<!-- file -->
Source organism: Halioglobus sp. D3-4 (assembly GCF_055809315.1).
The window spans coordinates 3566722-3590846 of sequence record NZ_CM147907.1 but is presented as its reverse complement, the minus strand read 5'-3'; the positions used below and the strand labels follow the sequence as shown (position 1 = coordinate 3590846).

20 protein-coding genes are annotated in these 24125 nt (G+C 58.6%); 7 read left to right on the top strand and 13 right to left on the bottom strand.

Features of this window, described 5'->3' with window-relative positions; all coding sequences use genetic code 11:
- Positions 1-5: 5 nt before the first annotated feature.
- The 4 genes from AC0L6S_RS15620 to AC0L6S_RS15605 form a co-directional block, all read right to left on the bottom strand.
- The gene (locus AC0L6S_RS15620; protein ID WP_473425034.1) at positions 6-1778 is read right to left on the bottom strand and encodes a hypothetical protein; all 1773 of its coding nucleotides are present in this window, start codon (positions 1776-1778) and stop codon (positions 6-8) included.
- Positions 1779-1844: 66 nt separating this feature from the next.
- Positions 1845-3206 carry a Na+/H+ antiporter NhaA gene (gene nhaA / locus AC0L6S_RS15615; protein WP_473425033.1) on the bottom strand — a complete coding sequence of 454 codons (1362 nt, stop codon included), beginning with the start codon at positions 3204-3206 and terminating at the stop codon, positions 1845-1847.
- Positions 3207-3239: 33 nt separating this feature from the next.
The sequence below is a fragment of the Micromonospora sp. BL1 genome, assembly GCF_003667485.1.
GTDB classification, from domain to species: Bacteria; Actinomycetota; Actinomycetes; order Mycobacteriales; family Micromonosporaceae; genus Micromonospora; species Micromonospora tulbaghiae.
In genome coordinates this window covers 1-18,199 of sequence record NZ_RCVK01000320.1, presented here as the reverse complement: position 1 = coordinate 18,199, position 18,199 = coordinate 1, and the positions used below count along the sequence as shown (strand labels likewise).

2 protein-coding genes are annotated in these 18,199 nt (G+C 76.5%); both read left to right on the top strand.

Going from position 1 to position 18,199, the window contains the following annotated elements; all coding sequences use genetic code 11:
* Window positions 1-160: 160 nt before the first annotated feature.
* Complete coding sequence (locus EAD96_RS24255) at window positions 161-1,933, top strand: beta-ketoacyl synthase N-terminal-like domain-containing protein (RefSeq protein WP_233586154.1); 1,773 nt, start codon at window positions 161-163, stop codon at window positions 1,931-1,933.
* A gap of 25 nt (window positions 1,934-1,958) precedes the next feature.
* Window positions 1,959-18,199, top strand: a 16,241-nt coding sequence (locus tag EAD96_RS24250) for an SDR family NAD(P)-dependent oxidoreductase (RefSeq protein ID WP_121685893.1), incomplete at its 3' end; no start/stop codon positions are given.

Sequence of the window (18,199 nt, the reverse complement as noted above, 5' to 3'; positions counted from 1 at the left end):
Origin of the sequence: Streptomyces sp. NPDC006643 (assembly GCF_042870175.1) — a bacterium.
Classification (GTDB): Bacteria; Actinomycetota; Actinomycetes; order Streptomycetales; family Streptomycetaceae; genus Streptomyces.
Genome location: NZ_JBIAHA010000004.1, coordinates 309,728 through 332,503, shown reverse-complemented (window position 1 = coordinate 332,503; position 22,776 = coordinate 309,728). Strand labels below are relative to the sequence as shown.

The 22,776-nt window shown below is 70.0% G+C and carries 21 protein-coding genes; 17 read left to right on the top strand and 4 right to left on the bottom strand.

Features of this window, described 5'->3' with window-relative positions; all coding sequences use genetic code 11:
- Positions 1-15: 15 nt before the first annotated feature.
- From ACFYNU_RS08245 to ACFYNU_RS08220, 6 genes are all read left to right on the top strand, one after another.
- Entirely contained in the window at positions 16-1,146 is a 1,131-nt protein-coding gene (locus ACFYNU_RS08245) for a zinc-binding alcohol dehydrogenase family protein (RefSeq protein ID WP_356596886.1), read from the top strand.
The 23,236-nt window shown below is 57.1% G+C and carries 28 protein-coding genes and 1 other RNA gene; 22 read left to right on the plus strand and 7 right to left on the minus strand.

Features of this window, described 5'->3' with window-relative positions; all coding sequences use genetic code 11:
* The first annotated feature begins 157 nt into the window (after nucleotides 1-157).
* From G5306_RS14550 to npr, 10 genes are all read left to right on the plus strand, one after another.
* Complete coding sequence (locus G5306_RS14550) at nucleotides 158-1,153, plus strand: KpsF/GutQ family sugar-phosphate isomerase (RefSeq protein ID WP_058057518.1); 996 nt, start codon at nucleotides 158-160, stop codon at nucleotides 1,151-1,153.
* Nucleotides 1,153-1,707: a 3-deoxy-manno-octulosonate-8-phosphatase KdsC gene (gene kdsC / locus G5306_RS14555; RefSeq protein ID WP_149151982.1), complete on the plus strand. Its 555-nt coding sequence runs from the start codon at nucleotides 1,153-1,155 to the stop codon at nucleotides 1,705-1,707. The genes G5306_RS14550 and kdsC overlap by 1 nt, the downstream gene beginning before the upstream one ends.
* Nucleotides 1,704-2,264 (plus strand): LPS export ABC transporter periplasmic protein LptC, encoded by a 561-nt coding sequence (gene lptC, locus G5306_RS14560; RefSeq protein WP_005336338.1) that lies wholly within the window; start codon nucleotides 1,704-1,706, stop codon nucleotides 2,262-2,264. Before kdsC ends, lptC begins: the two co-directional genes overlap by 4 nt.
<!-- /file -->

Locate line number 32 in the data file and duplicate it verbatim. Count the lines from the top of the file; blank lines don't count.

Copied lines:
* From G5306_RS14550 to npr, 10 genes are all read left to right on the plus strand, one after another.